“So a lot of European, American, Korean, and Japanese firms form joint ventures with local contractors, and sometimes, expert services accompany the products and technology they provide,” Raj explained.

“Sometimes, the erection of a certain kind of machinery may not be available locally, so the stakeholders bring in expertise from their respective countries and execute those projects.”

Notably, in the case of the crane collapse incident in Makkah, Liebherr was able to have experts on-site within hours. In hindsight, earlier intervention might have averted tragedy.

Nevertheless, ensuring that large projects, replete with numerous on- and off-site firms and representatives, are delivered as planned, is easier said than done.

For construction insurers, without whose say many construction projects would reach a dead end, it is critical to know whether the contractor is sufficiently competent to deliver the project for which it is seeking insurance.

“For us, it is risk selection: are we satisfied that the contractor knows what it is doing, and has experience in delivering the project?” Pearson said.

“That’s one of the things we’re analysing as part of being underwriters; looking at risk, trying to look at realistic loss scenarios and their pricing, and mitigating them.

“So if I don’t think the contractor has experience, then I won’t write that business, and I will insure Saudi contractors on businesses I know they’re capable of delivering and are experienced in.”

Pearson’s firm has worked on all metro projects in Riyadh from its Dubai office. The company is now looking at Makkah and its metro plans, and Pearson revealed the major concern he’d have going into the city’s development programme.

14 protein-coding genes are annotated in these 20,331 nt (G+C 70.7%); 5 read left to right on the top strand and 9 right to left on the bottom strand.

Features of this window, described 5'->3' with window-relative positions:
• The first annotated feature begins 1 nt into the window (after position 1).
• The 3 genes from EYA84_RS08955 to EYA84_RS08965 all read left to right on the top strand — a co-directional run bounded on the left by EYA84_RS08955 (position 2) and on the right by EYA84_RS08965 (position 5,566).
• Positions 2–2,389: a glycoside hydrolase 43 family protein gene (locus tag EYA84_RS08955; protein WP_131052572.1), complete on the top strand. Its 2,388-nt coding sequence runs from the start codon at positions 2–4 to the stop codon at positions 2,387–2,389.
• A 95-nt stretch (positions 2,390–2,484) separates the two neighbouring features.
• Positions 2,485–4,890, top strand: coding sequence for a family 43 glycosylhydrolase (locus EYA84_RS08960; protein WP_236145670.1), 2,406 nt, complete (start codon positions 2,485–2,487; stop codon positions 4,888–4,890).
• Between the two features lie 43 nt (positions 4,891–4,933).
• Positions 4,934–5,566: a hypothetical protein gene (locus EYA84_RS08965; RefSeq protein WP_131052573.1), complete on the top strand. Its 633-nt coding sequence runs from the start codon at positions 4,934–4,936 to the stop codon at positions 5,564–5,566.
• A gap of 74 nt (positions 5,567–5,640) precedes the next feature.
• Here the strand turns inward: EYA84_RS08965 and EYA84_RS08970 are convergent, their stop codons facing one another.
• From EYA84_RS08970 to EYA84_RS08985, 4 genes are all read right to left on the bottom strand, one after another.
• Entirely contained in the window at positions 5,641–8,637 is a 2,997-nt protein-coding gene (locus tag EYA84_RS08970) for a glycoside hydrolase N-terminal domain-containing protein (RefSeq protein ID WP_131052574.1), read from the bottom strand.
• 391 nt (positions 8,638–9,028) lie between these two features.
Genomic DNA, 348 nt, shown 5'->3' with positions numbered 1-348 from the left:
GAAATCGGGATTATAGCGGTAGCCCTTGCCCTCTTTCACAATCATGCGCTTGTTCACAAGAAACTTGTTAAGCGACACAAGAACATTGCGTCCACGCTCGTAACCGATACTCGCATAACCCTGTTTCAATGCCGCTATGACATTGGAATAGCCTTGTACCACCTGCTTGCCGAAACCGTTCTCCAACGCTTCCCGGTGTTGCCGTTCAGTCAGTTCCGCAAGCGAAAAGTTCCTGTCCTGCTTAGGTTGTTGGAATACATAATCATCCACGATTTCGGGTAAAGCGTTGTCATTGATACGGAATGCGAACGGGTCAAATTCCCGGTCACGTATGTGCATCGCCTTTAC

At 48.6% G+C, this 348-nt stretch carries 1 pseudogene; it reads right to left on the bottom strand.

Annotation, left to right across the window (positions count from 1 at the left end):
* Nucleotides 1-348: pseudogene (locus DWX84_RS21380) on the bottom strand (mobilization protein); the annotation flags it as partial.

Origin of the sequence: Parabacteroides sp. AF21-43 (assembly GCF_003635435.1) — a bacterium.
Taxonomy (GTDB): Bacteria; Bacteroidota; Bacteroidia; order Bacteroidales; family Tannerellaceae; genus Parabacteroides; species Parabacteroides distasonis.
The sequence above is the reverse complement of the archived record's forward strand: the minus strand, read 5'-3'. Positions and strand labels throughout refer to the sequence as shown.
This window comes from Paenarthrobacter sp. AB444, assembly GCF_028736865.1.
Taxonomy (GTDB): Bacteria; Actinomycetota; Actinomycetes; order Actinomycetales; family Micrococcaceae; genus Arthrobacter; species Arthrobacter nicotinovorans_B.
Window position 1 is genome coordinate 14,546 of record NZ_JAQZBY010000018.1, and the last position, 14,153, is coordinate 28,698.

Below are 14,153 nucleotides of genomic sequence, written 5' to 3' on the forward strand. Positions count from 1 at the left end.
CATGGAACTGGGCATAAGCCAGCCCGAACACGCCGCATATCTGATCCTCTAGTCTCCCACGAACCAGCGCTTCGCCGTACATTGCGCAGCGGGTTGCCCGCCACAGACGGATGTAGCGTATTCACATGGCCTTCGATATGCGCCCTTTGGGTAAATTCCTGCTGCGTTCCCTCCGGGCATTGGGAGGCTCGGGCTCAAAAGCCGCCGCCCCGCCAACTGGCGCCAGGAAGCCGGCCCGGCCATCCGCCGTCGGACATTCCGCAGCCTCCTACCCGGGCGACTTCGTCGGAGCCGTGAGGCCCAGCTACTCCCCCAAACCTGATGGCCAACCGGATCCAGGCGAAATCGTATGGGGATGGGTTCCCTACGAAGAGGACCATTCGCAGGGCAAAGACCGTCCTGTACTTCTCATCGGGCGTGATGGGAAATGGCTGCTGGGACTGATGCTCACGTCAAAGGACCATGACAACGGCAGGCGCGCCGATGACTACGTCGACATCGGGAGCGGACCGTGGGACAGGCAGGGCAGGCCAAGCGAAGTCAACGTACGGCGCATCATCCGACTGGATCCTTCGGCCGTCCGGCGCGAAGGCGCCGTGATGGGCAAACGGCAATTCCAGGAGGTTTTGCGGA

“There’s talk about the Makkah metro, and that’s a huge concern for us in terms of the religious significance of the place. We don’t know if the local Saudi market has the expertise to deliver a project of that scale and capacity.

“I write a lot of projects in Mecca, but a tunnelling project with its ground conditions? They’ve previously carried out some tunnelling works for mosques, but running a TBM tunnel boring machine through Makkah poses a lot of challenges, and if international contractors can’t get their workforce in, then that’d be a negative.

“There has been talk about getting permits and allowing international workers in, however,” Pearson added. In contrast, forming well-worded, tighter contracts could help to reduce contract disputes, and indeed, Arcadis’ report found that “failure to properly administer the contract remained the most common cause of dispute in the region”.

“This was followed by poorly drafted or incomplete and unsubstantiated claims, which demonstrates the need to get the basics right,” continued Pearson. “A lot of owners here are new companies that have been set up to procure a project and develop it.”

“A turnkey contract, even if it’s formed under FIDIC guidelines, may still put all ground risk on contractors, for instance, which is a negative for us. It is difficult for us to underwrite when owners don’t see the benefits of risk allocation.”

He concluded: “Competition is driving that too — contractors are happy to agree to lump-sum turnkey contracts and do what the principal wants in order to win business.”

Premium Market

Mark Cooper, UAE country manager for Lloyd’s of London, estimates that the UAE’s construction insurance market makes up 15% of its total insurance market.

Cooper’s figures of the GCC’s insurance markets cover all economic sectors, ranging from construction to health insurance. “The UAE is a $10bn premium market: Construction is around 15% of that.”

He said that the Saudi Arabian market is worth up to $7bn, of which 75% is mostly medical insurance. It’s hard to say, he opined, exactly how much of the remaining 25% — including property, engineering, marine, and other sectors — might comprise construction insurance.

The size of the insurance markets of Oman, Bahrain, and Kuwait is $1bn each. Samuel Raj of Talbot Underwriting, added that Qatar’s market is worth $1bn or lower.